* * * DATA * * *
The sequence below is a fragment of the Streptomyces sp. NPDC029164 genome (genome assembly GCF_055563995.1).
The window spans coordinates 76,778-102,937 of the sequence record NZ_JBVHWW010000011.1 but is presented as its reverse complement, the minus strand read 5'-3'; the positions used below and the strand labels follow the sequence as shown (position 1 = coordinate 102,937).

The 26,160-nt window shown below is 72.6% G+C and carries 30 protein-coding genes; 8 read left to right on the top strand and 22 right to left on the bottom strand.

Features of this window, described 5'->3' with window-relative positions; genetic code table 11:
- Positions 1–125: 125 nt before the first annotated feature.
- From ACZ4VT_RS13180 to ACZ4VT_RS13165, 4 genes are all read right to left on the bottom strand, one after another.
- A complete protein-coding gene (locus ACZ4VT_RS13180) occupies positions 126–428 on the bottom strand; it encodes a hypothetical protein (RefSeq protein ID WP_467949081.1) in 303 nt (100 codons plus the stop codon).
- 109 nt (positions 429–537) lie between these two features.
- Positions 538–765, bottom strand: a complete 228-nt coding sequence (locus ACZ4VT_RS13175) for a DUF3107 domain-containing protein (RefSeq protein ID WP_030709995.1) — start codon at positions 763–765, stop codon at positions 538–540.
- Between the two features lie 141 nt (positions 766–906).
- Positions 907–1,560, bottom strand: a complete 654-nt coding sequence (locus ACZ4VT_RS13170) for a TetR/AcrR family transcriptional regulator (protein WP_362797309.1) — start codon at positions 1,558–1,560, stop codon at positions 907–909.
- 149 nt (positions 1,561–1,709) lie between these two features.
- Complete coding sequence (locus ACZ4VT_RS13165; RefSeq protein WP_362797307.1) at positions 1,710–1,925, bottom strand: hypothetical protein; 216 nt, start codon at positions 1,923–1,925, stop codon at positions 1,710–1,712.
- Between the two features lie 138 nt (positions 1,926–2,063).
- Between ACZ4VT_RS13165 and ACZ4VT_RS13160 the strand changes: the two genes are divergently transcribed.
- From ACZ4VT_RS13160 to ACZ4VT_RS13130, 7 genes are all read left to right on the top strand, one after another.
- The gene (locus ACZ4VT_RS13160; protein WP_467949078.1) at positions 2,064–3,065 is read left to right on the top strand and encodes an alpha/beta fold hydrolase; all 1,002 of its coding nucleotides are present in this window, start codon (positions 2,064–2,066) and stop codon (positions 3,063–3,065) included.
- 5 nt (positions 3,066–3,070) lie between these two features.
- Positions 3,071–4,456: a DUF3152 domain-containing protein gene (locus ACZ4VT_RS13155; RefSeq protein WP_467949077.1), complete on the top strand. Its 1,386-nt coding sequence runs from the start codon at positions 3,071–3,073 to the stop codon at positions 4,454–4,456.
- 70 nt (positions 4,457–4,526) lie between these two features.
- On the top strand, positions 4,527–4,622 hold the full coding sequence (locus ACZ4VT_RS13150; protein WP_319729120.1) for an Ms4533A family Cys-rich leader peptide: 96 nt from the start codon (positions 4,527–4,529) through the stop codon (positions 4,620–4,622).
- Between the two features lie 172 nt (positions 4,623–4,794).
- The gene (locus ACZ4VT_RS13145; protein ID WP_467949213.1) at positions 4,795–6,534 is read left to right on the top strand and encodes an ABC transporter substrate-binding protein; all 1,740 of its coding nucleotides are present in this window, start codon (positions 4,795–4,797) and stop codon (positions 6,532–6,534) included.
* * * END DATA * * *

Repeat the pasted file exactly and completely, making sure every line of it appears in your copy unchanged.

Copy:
The sequence below is a fragment of the Streptomyces sp. NPDC029164 genome (genome assembly GCF_055563995.1).
The window spans coordinates 76,778-102,937 of the sequence record NZ_JBVHWW010000011.1 but is presented as its reverse complement, the minus strand read 5'-3'; the positions used below and the strand labels follow the sequence as shown (position 1 = coordinate 102,937).

The 26,160-nt window shown below is 72.6% G+C and carries 30 protein-coding genes; 8 read left to right on the top strand and 22 right to left on the bottom strand.

Features of this window, described 5'->3' with window-relative positions; genetic code table 11:
- Positions 1–125: 125 nt before the first annotated feature.
- From ACZ4VT_RS13180 to ACZ4VT_RS13165, 4 genes are all read right to left on the bottom strand, one after another.
- A complete protein-coding gene (locus ACZ4VT_RS13180) occupies positions 126–428 on the bottom strand; it encodes a hypothetical protein (RefSeq protein ID WP_467949081.1) in 303 nt (100 codons plus the stop codon).
- 109 nt (positions 429–537) lie between these two features.
- Positions 538–765, bottom strand: a complete 228-nt coding sequence (locus ACZ4VT_RS13175) for a DUF3107 domain-containing protein (RefSeq protein ID WP_030709995.1) — start codon at positions 763–765, stop codon at positions 538–540.
- Between the two features lie 141 nt (positions 766–906).
- Positions 907–1,560, bottom strand: a complete 654-nt coding sequence (locus ACZ4VT_RS13170) for a TetR/AcrR family transcriptional regulator (protein WP_362797309.1) — start codon at positions 1,558–1,560, stop codon at positions 907–909.
- 149 nt (positions 1,561–1,709) lie between these two features.
- Complete coding sequence (locus ACZ4VT_RS13165; RefSeq protein WP_362797307.1) at positions 1,710–1,925, bottom strand: hypothetical protein; 216 nt, start codon at positions 1,923–1,925, stop codon at positions 1,710–1,712.
- Between the two features lie 138 nt (positions 1,926–2,063).
- Between ACZ4VT_RS13165 and ACZ4VT_RS13160 the strand changes: the two genes are divergently transcribed.
- From ACZ4VT_RS13160 to ACZ4VT_RS13130, 7 genes are all read left to right on the top strand, one after another.
- The gene (locus ACZ4VT_RS13160; protein WP_467949078.1) at positions 2,064–3,065 is read left to right on the top strand and encodes an alpha/beta fold hydrolase; all 1,002 of its coding nucleotides are present in this window, start codon (positions 2,064–2,066) and stop codon (positions 3,063–3,065) included.
- 5 nt (positions 3,066–3,070) lie between these two features.
- Positions 3,071–4,456: a DUF3152 domain-containing protein gene (locus ACZ4VT_RS13155; RefSeq protein WP_467949077.1), complete on the top strand. Its 1,386-nt coding sequence runs from the start codon at positions 3,071–3,073 to the stop codon at positions 4,454–4,456.
- 70 nt (positions 4,457–4,526) lie between these two features.
- On the top strand, positions 4,527–4,622 hold the full coding sequence (locus ACZ4VT_RS13150; protein WP_319729120.1) for an Ms4533A family Cys-rich leader peptide: 96 nt from the start codon (positions 4,527–4,529) through the stop codon (positions 4,620–4,622).
- Between the two features lie 172 nt (positions 4,623–4,794).
- The gene (locus ACZ4VT_RS13145; protein ID WP_467949213.1) at positions 4,795–6,534 is read left to right on the top strand and encodes an ABC transporter substrate-binding protein; all 1,740 of its coding nucleotides are present in this window, start codon (positions 4,795–4,797) and stop codon (positions 6,532–6,534) included.